A thorough assessment and dialogue between the physiotherapist and person with Parkinson’s will identify goals and life priorities to enable planning of areas that require intervention, especially focusing on the ability to carry out everyday tasks based on their unique needs.
In general, the benefits of physiotherapy for people with Parkinson’s and the people most close to them include improving or maintaining fitness through exercise (especially for balance, strength and flexibility); helping with movement control to maintain independence and prevent or manage falls; help alleviating pain, and ensuring posture is optimised as this affects breathing, swallowing, tasks such as turning (in bed or when walking) and balance, including tasks such as walking or getting up out of a chair.
Whilst the medical management of Parkinson’s is through the prescription of drugs, exercise and movement therapies are also necessary to help manage many Parkinson’s symptoms.
When someone is newly diagnosed, the emphasis of physiotherapy is to support the individual to identify activities to take on or keep up with, to stay fit, active and healthy, thus minimising the impact of Parkinson’s later in life. This includes the use of leisure and third sector programmes to promote general fitness and inclusion in community activity. For people with Parkinson’s, it is vital to consider taking exercise daily as one would take medication. No exercise done correctly has been demonstrated as harmful, and when done properly, it can help recalibrate slow and small movement (motor symptoms) associated with Parkinson’s. In addition to the physical benefits of training targeted to symptoms of Parkinson’s, exercise has been shown to help in managing non-motor symptoms, and physiological (including brain) and mental health.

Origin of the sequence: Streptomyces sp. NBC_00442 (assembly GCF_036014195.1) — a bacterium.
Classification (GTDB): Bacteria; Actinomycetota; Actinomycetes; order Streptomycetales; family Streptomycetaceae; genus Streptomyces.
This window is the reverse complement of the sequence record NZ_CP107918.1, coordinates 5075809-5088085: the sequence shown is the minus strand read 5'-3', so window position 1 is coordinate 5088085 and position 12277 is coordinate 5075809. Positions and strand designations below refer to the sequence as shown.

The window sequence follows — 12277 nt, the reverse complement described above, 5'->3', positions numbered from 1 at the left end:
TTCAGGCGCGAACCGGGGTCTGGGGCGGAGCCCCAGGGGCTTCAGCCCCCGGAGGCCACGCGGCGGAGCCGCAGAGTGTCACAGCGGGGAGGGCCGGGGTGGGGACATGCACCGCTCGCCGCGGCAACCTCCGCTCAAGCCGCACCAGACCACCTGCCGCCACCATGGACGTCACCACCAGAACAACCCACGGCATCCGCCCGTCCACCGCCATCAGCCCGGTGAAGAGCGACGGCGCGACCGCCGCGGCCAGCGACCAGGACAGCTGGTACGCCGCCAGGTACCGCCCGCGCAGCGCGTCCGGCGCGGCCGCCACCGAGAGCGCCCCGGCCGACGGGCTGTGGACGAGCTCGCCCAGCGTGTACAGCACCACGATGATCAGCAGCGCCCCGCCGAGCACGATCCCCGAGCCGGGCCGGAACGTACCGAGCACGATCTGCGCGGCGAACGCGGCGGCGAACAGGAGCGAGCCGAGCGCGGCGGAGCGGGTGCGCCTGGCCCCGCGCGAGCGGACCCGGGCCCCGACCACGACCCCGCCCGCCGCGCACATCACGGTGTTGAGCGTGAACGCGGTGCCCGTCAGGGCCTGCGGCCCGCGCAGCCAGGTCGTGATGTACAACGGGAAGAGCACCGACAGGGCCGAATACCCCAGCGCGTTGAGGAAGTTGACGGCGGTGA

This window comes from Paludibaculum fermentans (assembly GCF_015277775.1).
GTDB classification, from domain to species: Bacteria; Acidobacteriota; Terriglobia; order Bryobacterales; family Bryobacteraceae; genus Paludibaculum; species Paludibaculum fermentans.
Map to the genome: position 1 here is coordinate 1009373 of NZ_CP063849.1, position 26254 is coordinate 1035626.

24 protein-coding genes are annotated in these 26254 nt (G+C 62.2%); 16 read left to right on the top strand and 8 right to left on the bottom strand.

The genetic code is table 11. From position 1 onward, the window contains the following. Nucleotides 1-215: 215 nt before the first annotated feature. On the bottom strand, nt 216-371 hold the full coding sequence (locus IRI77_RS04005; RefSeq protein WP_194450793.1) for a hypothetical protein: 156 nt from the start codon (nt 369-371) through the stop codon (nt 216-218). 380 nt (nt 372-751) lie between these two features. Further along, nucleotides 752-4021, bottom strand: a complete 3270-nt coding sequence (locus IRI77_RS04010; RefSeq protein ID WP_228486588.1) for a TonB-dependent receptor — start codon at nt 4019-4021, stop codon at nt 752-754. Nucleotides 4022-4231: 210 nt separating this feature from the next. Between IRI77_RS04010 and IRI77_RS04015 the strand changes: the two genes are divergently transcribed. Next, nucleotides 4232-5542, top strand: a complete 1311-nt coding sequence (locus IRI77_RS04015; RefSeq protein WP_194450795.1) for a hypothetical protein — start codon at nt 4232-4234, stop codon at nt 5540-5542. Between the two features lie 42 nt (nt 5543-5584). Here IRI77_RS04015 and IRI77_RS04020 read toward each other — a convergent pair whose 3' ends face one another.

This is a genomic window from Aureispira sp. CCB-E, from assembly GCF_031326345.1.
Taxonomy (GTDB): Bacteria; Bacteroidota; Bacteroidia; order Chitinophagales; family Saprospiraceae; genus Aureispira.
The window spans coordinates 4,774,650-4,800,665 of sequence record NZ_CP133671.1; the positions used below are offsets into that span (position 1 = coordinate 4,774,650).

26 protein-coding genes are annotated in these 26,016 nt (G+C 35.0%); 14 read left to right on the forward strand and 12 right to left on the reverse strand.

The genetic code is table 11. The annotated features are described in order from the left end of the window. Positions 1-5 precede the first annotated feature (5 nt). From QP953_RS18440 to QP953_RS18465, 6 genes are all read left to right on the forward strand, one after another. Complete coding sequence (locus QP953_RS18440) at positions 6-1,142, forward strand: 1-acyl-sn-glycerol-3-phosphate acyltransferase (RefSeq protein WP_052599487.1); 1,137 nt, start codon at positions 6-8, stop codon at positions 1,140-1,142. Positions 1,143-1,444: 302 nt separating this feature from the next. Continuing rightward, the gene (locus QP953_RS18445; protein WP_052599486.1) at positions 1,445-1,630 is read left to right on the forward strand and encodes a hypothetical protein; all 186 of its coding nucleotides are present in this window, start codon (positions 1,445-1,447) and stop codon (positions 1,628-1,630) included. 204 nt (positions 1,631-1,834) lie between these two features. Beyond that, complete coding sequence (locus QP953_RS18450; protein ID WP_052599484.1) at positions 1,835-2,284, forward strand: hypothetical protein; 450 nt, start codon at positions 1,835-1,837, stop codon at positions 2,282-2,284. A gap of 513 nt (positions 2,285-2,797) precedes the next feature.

There may be a point as the individual ages, as the condition progresses, or when Parkinson’s is only one of their medical conditions when some of the symptoms of Parkinson’s may have a bigger impact on day-to-day life. At this point a physiotherapist can problem-solve with the individual to consider their needs. They may then teach family and friends strategies to help with better movement that minimise injury to anyone, with an emphasis on everyone staying active and safe. Treatments focus on teaching strategies to overcome difficulty in generating automatic movement and thought that are affecting daily function (dual tasking). For example, external cueing, such as auditory, tactile, visual and sensory cues, or attentional strategy training (e.g. mental rehearsal and visualisation of movement).
For more information see below:
For a physiotherapist: the European Physiotherapy Guidelines for Parkinson’s disease. A free publication (contributed to by 17 European countries, including the UK representatives of the Chartered Society of Physiotherapy), but subject to copyright law.
Reference. KEUS SHJ, MUNNEKE M, GRAZIANO M, ET AL (2014). European Physiotherapy Guideline for Parkinson’s Disease. KNGF/ Parkinson Net, The Netherlands.
Chartered Society of Physiotherapy information page, plus fact sheet.
Parkinson’s UK fact sheet ‘Physiotherapy and Parkinson’s – order code FS42’ at: https://www.parkinsons.org.uk/content/physiotherapy-andparkinsons-information-sheet or information about Parkinson’s in general at: https://www.parkinsons.org.uk.
Dr. Bhanu Ramaswamy OBE
Independent Physiotherapy Consultant and Honorary Visiting Fellow
Sheffield Hallam University on behalf of Chartered Society of Physiotherapy